Thinking Allowed:Houston Smith



About Houston Smith

Huston Smith (born May 31, 1919) is a religious studies scholar in the United States. His book The Religions of Man (later revised and retitled The World’s Religions), remains a popular introduction to comparative religion.

In 1996, Bill Moyers devoted a 5-part PBS special to Smith’s life and work, “The Wisdom of Faith with Huston Smith.”  Smith has produced three series for public television: “The Religions of Man,” “The Search for America,” and  (with Arthur Compton) “Science and Human Responsibility.” His films on Hinduism, Tibetan Buddhism, and Sufism have all won awards at international film festivals.

Houston Smith….Excerpted from Thinking Allowed Interview with Jeffrey Mishlove

 M: …… that the gods really do exist within us? I think what he was saying in effect is that the pantheons of gods from the ancient pantheistic religions are real active forces, even of a paranormal variety, within our own minds, even if we’re Jews or Christians.

S: Yes. Well, that’s another very interesting development in our time — that in the religions of the West, up to this point divine forces have been imaged externally from the self. But when one comes to think of it, when one talks about things of the spirit geography falls away, because the spirit is not bound by space and time, and therefore the distinction between out there and in here, which in our everyday life is very important — once one modulates to matters of the spirit this whole framework of space and time and matter sort of drops away. What we are now coming to see is that this talk about out there has a certain naturalness, but also certain limitation. One can just as easily turn the tables and talk about the divine within. If I can put it one other way: when one looks out upon the world, value terms — that is, what is good, are imaged as up there. The gods —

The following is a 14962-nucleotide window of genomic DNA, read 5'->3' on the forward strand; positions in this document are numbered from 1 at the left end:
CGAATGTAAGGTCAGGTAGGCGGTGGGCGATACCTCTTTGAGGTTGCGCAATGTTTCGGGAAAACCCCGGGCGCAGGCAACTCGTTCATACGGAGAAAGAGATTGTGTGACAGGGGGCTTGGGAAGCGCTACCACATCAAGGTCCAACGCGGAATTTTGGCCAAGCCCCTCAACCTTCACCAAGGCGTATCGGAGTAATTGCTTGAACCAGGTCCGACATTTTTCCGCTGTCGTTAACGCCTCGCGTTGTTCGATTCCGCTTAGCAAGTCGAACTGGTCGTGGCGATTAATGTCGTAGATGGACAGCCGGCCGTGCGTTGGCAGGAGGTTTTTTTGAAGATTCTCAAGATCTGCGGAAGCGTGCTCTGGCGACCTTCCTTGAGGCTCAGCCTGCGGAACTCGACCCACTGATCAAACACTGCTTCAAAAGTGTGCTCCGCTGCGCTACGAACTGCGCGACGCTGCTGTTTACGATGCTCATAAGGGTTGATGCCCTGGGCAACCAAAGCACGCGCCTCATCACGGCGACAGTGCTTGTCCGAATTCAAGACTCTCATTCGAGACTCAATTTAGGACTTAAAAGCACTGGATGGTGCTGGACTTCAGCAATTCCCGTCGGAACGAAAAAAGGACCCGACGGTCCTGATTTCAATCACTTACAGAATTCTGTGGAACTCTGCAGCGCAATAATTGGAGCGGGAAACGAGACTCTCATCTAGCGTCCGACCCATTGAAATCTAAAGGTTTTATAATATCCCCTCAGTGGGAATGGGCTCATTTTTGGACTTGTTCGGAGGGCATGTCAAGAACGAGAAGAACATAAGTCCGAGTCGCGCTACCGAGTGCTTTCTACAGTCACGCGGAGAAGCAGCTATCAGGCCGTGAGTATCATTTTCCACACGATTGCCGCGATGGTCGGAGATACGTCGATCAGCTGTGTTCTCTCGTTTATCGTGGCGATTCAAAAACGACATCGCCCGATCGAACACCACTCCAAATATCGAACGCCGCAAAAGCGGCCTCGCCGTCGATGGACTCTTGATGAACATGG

S: Heaven; and the gods are on the mountaintops, and angels always sing on high. They don’t sing out of the depths, the bowels of the earth. But when we introspect — and by the way that imagery is natural, because sun and rain come from on high too — but when we turn our attention inward and introspect, then we reach for the other kind of imagery, of depth. You know, we talk about profound and deep thought. All this is leading up to the fact that in point of fact this distinction between out there and in here is artificial and only metaphorical when we’re talking about things of the spirit. And now I think in our time — this is one of the changes — having worked in imagery of the divine being out there, now there is a move towards realizing or exploring ways in which the same reality can be discovered within oneself.

M: Another related notion, I think, is the one originally developed by Durkheim, the French sociologist, in which he suggests that religions are really representations of the group mind of a society, and that the god of each culture is an embodiment of what he called the group mind. He almost described that in ways that seemed quite paranormal to me, when you begin talking about group mind — something like a Jungian collective unconscious.